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Cross this off my bucket list: I’ve loved Peter Cetera for as long as I can remember.

Like many children of the 80s, I still harbor a strong sentimental attachment to some of the tunes that might make others groan. Before I was old enough to start developing musical tastes of my own, my mom raised me on a steady diet of light rock, less talk. (No, you just sang the KOIT jingle in your head!) I think my personal trifecta from those days is (in no particular order): Billy Joel, Lionel Richie (with The Commodores and solo), and Peter Cetera (with Chicago but especially solo). At least for me, there is something about the music I loved as a kid that can have the power to invoke a true sense of joy that can be hard to find anywhere else.

Last month, my mom won a pair of tickets to see REO Speedwagon and Chicago, and she asked me to go with her. I thought it would be a blast, but I admit I was disappointed at the prospect of seeing Chicago sans Cetera. Between sets, I decided I should look to see if he was touring on his own. Much to my delight, not only was he currently touring, but I found tickets that were a mere two weeks away, in San Jose. Before I could buy them, though, Chicago took the stage, and I put my phone away to enjoy what turned out to be a truly fantastic performance.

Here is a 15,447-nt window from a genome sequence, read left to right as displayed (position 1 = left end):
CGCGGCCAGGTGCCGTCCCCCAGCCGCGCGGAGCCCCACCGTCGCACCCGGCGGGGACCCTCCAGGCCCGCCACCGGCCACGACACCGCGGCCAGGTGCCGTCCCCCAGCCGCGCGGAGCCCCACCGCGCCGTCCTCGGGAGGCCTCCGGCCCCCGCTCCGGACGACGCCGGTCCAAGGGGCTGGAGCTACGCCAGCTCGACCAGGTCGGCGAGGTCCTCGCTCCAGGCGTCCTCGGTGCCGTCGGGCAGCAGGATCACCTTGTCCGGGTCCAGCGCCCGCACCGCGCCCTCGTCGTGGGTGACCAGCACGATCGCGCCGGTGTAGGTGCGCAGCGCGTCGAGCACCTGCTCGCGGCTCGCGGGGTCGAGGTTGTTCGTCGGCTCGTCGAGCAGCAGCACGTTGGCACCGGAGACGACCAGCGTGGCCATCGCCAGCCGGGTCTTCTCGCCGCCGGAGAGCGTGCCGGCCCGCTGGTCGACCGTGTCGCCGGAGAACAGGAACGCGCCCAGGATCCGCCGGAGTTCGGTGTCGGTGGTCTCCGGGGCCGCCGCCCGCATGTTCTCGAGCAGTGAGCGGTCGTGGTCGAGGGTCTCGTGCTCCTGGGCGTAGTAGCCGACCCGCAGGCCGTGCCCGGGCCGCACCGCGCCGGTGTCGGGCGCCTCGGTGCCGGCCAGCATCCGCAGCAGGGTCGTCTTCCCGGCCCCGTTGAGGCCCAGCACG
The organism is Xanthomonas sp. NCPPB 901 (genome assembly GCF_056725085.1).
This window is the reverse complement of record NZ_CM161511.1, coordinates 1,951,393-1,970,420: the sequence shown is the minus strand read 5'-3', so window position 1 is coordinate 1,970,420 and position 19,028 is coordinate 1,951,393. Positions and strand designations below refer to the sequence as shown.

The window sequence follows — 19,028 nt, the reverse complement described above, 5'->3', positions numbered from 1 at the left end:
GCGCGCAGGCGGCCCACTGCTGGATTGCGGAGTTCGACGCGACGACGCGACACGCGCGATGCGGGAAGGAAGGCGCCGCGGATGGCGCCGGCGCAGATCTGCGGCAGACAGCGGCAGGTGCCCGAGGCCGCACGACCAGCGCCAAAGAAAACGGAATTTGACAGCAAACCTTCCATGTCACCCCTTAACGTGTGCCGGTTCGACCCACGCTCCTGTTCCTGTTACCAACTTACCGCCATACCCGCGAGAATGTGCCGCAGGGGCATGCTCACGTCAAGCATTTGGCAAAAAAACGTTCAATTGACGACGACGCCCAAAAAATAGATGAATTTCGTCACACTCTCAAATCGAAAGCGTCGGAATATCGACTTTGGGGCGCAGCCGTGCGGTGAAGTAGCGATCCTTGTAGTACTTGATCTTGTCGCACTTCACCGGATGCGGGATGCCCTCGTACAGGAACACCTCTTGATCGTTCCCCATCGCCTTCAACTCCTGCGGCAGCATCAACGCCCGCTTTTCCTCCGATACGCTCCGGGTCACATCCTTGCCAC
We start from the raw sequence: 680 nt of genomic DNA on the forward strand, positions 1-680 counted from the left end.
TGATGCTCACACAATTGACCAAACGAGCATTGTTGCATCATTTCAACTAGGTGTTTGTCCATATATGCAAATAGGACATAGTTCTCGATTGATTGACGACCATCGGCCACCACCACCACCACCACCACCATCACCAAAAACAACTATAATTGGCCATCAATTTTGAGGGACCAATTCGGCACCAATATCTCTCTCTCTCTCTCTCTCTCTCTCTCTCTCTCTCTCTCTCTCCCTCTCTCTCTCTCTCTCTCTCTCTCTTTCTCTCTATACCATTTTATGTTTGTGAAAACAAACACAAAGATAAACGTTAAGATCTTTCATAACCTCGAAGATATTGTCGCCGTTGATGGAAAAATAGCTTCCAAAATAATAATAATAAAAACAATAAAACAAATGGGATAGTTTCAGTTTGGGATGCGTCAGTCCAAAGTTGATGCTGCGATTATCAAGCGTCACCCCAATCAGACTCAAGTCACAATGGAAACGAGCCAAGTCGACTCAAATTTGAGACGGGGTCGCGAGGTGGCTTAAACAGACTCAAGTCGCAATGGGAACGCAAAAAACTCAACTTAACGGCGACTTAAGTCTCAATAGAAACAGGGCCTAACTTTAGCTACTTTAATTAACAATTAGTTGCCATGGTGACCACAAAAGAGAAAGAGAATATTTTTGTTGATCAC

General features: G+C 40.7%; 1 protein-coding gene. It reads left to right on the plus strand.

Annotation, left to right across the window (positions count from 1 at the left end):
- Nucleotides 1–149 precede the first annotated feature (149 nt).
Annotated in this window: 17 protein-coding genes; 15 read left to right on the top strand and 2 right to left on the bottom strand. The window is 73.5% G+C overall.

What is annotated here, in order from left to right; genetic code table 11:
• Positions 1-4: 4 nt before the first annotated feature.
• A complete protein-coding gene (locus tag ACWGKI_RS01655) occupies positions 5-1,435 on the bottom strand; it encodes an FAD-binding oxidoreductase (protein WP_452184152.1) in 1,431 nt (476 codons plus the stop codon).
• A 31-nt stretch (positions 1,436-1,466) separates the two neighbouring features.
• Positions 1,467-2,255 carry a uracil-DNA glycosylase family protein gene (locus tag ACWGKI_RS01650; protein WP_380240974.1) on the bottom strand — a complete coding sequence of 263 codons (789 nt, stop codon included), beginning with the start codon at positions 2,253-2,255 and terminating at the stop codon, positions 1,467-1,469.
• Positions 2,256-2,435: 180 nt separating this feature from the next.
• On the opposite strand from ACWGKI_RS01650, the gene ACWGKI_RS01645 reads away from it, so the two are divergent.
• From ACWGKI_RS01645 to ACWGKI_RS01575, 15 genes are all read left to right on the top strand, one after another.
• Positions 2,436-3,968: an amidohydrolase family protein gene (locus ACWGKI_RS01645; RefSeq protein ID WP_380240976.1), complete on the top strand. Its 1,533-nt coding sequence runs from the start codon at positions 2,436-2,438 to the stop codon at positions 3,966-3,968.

The next day, I returned to my ticketing site of choice to buy tickets, and discovered I’d overlooked a second date the night before: this one was a month away, rather than two weeks, and I’d have to schlep out to the Sacramento area in the dead of the summer, but instead of just being Cetera solo, it also boasted Richard Marx on the bill. Though this is an artist my mother enjoys as much as I do, he wasn’t an heirloom: Richard Marx is an artist I learned to love all on my own, from the late 80s on. I bought tickets in a matter of moments and then started counting down the days until I could get myself out to Thunder Valley Casino on Friday the 13th (of July). (more…)